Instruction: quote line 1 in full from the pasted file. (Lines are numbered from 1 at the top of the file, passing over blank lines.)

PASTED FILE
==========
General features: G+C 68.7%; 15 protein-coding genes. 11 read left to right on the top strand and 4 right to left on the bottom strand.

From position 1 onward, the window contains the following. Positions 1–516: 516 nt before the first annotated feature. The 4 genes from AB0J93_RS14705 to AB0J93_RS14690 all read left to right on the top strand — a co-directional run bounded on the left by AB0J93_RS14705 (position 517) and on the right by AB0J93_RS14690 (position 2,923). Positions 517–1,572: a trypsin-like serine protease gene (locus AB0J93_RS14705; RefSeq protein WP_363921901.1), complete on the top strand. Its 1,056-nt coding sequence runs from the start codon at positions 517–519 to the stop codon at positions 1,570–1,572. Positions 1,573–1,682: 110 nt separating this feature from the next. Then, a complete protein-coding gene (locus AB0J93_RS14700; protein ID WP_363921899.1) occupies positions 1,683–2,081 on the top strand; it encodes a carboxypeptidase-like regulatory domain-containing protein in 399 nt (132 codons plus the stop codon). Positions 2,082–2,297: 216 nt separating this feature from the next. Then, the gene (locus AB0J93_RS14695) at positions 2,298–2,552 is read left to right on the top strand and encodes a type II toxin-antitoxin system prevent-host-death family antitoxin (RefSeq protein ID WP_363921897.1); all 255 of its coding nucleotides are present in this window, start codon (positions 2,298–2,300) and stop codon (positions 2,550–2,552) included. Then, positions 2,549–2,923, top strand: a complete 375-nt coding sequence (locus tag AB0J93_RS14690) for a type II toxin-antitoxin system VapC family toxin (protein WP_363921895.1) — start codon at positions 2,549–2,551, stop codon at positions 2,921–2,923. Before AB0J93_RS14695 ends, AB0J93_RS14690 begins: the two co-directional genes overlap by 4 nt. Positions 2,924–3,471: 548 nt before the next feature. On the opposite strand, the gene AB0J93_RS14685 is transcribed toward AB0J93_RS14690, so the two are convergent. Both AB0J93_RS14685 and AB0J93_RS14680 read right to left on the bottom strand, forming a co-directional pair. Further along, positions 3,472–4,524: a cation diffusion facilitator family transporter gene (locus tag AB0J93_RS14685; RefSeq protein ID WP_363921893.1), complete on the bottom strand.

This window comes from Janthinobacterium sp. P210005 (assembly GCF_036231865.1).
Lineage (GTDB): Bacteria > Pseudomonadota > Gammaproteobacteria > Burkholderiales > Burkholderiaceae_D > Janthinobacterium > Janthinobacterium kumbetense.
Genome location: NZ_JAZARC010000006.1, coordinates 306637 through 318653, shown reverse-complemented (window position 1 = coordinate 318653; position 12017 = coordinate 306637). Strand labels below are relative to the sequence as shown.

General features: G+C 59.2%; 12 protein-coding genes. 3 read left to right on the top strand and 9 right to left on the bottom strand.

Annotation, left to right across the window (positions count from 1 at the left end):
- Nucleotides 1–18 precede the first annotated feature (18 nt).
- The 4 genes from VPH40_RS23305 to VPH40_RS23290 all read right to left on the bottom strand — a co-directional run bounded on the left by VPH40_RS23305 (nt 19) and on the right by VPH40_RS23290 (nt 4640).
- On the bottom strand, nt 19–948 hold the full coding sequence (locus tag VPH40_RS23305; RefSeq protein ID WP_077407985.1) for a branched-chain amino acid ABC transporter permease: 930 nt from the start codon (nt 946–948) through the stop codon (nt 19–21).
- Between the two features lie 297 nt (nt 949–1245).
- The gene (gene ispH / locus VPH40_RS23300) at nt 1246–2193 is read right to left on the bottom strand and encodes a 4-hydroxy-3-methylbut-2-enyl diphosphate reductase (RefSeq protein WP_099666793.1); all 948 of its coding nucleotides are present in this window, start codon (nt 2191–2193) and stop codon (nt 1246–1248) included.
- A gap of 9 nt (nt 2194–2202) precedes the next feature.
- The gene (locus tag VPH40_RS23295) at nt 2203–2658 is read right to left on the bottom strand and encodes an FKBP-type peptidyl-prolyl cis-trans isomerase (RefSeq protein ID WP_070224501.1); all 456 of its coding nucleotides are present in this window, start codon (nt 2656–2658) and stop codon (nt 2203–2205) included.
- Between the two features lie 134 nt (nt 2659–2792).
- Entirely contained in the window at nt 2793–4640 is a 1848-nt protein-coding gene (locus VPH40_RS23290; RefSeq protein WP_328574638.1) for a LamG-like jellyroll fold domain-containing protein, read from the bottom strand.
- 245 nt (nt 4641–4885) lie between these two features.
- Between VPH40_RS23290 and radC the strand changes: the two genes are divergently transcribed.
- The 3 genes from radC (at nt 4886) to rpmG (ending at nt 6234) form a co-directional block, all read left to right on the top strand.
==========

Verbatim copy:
General features: G+C 68.7%; 15 protein-coding genes. 11 read left to right on the top strand and 4 right to left on the bottom strand.